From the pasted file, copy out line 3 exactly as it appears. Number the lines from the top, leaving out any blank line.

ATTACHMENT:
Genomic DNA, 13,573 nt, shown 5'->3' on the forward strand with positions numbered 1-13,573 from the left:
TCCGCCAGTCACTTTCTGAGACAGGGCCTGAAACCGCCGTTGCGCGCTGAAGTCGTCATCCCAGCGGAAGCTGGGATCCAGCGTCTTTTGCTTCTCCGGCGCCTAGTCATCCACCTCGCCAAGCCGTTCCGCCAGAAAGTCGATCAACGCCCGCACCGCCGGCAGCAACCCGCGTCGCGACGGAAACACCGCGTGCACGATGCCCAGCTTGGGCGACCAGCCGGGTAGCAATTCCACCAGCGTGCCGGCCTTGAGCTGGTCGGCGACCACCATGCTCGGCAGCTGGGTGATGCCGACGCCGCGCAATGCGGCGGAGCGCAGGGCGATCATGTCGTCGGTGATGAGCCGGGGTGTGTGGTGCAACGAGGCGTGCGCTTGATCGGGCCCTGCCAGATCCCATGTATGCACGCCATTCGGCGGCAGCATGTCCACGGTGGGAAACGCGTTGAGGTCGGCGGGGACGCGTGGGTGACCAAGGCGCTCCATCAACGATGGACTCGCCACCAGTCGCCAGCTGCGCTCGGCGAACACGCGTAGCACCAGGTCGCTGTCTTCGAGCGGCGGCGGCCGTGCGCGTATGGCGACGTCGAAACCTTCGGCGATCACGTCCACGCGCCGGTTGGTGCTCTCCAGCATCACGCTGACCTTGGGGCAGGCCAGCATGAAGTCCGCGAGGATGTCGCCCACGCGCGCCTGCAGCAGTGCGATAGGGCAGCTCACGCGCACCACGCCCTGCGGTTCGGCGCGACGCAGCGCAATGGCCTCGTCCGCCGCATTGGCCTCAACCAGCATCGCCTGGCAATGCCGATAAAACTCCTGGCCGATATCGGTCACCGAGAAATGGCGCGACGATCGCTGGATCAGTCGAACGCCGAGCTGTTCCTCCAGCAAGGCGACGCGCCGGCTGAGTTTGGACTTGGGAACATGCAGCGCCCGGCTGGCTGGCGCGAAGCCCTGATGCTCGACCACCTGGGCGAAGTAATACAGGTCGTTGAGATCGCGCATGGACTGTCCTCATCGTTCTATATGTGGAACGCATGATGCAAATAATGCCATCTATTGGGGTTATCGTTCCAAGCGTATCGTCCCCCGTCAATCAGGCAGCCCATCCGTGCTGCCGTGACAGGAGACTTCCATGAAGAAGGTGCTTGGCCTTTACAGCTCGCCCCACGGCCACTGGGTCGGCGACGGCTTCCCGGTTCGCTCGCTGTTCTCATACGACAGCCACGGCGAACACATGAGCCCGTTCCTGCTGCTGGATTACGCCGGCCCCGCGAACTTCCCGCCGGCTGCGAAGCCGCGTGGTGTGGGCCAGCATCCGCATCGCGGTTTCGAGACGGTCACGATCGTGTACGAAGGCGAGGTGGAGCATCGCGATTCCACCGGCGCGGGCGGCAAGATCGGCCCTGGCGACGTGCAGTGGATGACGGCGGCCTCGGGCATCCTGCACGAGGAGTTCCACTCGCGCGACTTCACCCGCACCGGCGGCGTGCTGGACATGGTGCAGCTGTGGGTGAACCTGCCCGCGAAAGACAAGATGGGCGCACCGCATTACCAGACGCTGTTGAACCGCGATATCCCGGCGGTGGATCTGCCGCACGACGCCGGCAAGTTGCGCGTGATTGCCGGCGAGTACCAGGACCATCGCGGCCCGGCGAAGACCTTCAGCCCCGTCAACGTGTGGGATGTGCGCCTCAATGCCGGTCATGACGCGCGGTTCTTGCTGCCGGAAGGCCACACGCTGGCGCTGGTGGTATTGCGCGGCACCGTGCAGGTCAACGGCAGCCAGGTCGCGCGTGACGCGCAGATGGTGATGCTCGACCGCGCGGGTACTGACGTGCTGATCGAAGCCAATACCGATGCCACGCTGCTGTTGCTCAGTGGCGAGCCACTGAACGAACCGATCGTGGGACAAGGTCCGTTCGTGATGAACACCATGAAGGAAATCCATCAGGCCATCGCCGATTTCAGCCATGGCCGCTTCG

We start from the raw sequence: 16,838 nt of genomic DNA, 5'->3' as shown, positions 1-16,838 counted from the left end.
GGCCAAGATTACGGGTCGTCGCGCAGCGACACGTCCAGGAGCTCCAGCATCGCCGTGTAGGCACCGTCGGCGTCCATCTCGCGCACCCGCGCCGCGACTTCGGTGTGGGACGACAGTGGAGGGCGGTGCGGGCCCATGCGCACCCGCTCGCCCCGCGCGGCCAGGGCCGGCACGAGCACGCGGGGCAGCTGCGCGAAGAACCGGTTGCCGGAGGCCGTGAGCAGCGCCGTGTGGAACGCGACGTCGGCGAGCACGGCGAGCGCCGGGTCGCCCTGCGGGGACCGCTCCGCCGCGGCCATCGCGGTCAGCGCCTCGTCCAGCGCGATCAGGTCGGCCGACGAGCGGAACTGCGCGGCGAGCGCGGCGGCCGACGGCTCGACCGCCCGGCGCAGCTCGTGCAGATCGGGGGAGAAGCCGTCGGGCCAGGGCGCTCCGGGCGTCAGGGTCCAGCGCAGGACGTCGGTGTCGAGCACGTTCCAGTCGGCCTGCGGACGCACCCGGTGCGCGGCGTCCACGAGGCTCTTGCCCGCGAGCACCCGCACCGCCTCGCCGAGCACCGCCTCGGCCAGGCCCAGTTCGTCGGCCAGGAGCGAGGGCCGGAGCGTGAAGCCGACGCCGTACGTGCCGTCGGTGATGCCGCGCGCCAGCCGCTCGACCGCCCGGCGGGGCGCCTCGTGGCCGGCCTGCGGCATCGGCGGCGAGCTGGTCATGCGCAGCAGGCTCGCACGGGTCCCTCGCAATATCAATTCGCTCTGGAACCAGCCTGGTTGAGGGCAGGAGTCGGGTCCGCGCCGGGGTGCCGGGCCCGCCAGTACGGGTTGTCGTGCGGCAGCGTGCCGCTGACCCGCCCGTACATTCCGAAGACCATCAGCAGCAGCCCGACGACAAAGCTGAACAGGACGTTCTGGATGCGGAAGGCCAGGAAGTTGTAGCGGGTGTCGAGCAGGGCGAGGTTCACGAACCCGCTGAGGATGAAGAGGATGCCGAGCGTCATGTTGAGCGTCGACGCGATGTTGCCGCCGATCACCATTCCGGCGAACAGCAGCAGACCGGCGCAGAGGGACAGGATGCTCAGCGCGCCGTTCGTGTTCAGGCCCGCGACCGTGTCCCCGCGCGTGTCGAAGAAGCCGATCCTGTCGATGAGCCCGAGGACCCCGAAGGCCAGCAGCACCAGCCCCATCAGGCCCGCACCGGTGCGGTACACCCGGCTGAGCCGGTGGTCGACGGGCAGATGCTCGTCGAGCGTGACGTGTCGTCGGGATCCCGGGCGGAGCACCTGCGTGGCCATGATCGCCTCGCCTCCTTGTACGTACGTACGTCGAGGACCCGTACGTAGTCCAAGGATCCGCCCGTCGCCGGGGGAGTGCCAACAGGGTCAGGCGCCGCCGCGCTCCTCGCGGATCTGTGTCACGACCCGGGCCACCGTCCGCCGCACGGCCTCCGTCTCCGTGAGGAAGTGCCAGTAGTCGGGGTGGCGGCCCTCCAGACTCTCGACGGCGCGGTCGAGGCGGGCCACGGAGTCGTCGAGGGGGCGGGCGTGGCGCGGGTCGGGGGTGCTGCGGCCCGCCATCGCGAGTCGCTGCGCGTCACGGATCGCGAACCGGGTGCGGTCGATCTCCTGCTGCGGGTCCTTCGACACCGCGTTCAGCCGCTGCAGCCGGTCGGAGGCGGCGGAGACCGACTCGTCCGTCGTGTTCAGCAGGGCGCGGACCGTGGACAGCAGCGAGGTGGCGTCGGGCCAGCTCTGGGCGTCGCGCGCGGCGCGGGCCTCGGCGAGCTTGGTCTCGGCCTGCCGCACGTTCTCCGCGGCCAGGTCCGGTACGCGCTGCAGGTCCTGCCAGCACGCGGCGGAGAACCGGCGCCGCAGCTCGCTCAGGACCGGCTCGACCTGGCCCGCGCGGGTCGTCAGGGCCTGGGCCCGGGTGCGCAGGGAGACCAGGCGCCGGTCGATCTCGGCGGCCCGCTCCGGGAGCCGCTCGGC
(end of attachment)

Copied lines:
We start from the raw sequence: 16,838 nt of genomic DNA, 5'->3' as shown, positions 1-16,838 counted from the left end.